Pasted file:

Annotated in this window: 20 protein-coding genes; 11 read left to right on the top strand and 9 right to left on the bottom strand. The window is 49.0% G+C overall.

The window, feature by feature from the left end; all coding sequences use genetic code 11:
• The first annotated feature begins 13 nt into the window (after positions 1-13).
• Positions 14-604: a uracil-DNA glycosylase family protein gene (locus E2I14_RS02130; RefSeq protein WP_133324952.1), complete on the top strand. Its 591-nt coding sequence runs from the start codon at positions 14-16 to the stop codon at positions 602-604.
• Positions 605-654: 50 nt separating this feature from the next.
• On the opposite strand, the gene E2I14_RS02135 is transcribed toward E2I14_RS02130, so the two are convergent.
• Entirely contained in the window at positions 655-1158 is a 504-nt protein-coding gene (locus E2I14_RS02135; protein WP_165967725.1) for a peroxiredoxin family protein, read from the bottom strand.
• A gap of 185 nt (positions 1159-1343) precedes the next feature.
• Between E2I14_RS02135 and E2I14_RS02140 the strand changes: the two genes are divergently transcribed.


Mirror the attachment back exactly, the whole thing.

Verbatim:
Annotated in this window: 20 protein-coding genes; 11 read left to right on the top strand and 9 right to left on the bottom strand. The window is 49.0% G+C overall.

The window, feature by feature from the left end; all coding sequences use genetic code 11:
• The first annotated feature begins 13 nt into the window (after positions 1-13).
• Positions 14-604: a uracil-DNA glycosylase family protein gene (locus E2I14_RS02130; RefSeq protein WP_133324952.1), complete on the top strand. Its 591-nt coding sequence runs from the start codon at positions 14-16 to the stop codon at positions 602-604.
• Positions 605-654: 50 nt separating this feature from the next.
• On the opposite strand, the gene E2I14_RS02135 is transcribed toward E2I14_RS02130, so the two are convergent.
• Entirely contained in the window at positions 655-1158 is a 504-nt protein-coding gene (locus E2I14_RS02135; protein WP_165967725.1) for a peroxiredoxin family protein, read from the bottom strand.
• A gap of 185 nt (positions 1159-1343) precedes the next feature.
• Between E2I14_RS02135 and E2I14_RS02140 the strand changes: the two genes are divergently transcribed.